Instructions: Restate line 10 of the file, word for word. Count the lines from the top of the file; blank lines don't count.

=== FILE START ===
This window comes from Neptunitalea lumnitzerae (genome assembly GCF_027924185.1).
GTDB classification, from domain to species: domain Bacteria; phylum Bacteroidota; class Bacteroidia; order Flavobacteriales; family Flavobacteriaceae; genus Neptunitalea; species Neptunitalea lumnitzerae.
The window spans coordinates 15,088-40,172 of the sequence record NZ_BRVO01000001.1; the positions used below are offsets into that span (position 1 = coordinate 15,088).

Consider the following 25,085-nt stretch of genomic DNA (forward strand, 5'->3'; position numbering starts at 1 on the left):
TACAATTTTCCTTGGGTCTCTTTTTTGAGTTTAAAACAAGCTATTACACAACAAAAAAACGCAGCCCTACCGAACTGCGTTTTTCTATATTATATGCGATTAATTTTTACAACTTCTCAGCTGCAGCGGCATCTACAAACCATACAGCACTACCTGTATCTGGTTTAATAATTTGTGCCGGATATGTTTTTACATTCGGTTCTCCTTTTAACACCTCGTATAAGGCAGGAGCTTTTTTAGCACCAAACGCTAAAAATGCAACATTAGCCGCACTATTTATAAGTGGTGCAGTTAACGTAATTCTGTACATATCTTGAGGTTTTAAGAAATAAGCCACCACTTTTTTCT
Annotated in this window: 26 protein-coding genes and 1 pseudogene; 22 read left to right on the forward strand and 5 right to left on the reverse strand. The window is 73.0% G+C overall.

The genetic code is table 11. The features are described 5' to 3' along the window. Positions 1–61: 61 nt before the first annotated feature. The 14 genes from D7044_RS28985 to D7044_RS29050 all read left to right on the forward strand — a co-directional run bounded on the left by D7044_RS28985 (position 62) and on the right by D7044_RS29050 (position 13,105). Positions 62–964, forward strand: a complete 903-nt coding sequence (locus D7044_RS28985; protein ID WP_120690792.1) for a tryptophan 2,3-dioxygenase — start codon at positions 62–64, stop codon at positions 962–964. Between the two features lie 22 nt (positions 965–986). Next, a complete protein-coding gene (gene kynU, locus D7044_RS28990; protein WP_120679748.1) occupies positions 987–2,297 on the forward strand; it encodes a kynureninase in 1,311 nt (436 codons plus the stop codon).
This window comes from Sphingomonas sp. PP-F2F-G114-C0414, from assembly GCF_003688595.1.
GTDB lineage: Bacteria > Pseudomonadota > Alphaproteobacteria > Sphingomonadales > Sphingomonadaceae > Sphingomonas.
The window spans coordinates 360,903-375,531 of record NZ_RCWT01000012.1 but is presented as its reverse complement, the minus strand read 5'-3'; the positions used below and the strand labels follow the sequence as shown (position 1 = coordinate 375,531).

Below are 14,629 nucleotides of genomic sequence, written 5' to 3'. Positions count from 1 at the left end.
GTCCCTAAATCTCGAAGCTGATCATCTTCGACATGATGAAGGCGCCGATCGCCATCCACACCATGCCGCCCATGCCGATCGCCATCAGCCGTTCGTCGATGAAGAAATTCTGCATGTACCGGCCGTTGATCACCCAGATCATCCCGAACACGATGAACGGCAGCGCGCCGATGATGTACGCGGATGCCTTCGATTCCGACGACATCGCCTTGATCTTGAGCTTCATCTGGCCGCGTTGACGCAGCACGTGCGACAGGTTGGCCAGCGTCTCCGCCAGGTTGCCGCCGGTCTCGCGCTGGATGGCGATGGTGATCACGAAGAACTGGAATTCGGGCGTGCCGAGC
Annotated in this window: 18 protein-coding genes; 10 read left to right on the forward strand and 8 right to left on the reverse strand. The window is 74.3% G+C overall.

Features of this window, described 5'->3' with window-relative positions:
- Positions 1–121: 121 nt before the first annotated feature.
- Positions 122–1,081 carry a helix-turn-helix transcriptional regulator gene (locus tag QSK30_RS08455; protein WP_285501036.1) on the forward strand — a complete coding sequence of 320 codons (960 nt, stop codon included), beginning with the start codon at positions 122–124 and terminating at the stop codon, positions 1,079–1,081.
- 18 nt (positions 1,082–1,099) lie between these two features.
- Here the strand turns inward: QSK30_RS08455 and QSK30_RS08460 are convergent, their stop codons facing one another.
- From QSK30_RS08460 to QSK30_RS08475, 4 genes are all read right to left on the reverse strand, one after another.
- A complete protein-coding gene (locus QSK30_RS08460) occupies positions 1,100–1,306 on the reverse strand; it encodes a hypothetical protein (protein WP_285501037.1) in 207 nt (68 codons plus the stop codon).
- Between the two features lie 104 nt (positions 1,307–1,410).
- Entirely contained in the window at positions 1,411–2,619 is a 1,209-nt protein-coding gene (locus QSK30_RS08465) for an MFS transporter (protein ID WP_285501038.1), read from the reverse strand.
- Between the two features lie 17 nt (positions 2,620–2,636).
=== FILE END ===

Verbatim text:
The window spans coordinates 360,903-375,531 of record NZ_RCWT01000012.1 but is presented as its reverse complement, the minus strand read 5'-3'; the positions used below and the strand labels follow the sequence as shown (position 1 = coordinate 375,531).